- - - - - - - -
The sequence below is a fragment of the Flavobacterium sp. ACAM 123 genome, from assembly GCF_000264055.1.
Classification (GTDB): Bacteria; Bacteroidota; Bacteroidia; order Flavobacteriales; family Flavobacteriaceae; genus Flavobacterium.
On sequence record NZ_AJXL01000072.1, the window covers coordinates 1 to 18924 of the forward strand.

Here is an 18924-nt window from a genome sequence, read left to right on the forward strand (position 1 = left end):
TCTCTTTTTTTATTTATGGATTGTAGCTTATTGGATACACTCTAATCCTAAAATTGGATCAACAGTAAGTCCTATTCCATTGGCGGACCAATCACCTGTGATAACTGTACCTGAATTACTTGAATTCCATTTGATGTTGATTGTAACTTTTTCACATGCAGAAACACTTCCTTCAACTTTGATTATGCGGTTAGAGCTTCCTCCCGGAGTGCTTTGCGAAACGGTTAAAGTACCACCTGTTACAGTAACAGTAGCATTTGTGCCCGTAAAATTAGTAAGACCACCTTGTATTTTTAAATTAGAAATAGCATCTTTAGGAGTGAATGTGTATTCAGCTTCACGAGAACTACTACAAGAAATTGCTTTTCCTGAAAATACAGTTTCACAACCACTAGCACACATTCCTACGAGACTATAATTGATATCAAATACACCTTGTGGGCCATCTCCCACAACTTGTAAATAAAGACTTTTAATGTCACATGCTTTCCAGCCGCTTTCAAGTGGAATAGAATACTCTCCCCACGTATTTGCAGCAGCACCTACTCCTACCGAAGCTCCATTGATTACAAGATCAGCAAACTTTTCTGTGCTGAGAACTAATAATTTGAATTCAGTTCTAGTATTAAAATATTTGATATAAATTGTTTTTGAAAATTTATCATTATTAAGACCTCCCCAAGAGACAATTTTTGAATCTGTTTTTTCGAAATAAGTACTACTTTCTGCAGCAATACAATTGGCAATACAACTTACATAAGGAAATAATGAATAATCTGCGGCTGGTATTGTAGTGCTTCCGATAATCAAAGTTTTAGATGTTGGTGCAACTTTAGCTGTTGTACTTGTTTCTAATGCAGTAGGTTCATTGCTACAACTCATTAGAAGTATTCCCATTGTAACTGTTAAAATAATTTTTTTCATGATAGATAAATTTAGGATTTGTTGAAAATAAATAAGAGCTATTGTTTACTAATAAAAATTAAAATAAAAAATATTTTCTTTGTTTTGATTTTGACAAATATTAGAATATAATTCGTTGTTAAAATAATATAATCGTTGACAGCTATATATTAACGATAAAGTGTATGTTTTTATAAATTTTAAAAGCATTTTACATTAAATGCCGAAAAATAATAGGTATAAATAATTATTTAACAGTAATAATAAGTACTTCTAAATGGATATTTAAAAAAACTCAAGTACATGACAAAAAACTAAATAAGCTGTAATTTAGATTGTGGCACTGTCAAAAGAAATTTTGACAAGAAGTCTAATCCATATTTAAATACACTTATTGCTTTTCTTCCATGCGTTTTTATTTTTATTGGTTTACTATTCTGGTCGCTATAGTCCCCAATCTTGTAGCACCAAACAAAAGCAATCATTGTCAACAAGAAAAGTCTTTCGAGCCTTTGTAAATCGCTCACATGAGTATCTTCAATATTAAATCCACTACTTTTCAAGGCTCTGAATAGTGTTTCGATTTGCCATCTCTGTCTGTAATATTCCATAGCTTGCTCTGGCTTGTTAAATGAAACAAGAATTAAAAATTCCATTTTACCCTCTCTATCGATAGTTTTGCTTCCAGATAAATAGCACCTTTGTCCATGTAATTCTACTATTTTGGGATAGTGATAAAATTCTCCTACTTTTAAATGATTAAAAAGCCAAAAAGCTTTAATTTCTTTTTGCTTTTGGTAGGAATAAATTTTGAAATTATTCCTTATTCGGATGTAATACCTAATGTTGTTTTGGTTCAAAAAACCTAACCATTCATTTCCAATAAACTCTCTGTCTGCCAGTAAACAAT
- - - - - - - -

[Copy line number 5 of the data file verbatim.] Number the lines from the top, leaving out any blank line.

TCTCTTTTTTTATTTATGGATTGTAGCTTATTGGATACACTCTAATCCTAAAATTGGATCAACAGTAAGTCCTATTCCATTGGCGGACCAATCACCTGTGATAACTGTACCTGAATTACTTGAATTCCATTTGATGTTGATTGTAACTTTTTCACATGCAGAAACACTTCCTTCAACTTTGATTATGCGGTTAGAGCTTCCTCCCGGAGTGCTTTGCGAAACGGTTAAAGTACCACCTGTTACAGTAACAGTAGCATTTGTGCCCGTAAAATTAGTAAGACCACCTTGTATTTTTAAATTAGAAATAGCATCTTTAGGAGTGAATGTGTATTCAGCTTCACGAGAACTACTACAAGAAATTGCTTTTCCTGAAAATACAGTTTCACAACCACTAGCACACATTCCTACGAGACTATAATTGATATCAAATACACCTTGTGGGCCATCTCCCACAACTTGTAAATAAAGACTTTTAATGTCACATGCTTTCCAGCCGCTTTCAAGTGGAATAGAATACTCTCCCCACGTATTTGCAGCAGCACCTACTCCTACCGAAGCTCCATTGATTACAAGATCAGCAAACTTTTCTGTGCTGAGAACTAATAATTTGAATTCAGTTCTAGTATTAAAATATTTGATATAAATTGTTTTTGAAAATTTATCATTATTAAGACCTCCCCAAGAGACAATTTTTGAATCTGTTTTTTCGAAATAAGTACTACTTTCTGCAGCAATACAATTGGCAATACAACTTACATAAGGAAATAATGAATAATCTGCGGCTGGTATTGTAGTGCTTCCGATAATCAAAGTTTTAGATGTTGGTGCAACTTTAGCTGTTGTACTTGTTTCTAATGCAGTAGGTTCATTGCTACAACTCATTAGAAGTATTCCCATTGTAACTGTTAAAATAATTTTTTTCATGATAGATAAATTTAGGATTTGTTGAAAATAAATAAGAGCTATTGTTTACTAATAAAAATTAAAATAAAAAATATTTTCTTTGTTTTGATTTTGACAAATATTAGAATATAATTCGTTGTTAAAATAATATAATCGTTGACAGCTATATATTAACGATAAAGTGTATGTTTTTATAAATTTTAAAAGCATTTTACATTAAATGCCGAAAAATAATAGGTATAAATAATTATTTAACAGTAATAATAAGTACTTCTAAATGGATATTTAAAAAAACTCAAGTACATGACAAAAAACTAAATAAGCTGTAATTTAGATTGTGGCACTGTCAAAAGAAATTTTGACAAGAAGTCTAATCCATATTTAAATACACTTATTGCTTTTCTTCCATGCGTTTTTATTTTTATTGGTTTACTATTCTGGTCGCTATAGTCCCCAATCTTGTAGCACCAAACAAAAGCAATCATTGTCAACAAGAAAAGTCTTTCGAGCCTTTGTAAATCGCTCACATGAGTATCTTCAATATTAAATCCACTACTTTTCAAGGCTCTGAATAGTGTTTCGATTTGCCATCTCTGTCTGTAATATTCCATAGCTTGCTCTGGCTTGTTAAATGAAACAAGAATTAAAAATTCCATTTTACCCTCTCTATCGATAGTTTTGCTTCCAGATAAATAGCACCTTTGTCCATGTAATTCTACTATTTTGGGATAGTGATAAAATTCTCCTACTTTTAAATGATTAAAAAGCCAAAAAGCTTTAATTTCTTTTTGCTTTTGGTAGGAATAAATTTTGAAATTATTCCTTATTCGGATGTAATACCTAATGTTGTTTTGGTTCAAAAAACCTAACCATTCATTTCCAATAAACTCTCTGTCTGCCAGTAAACAAT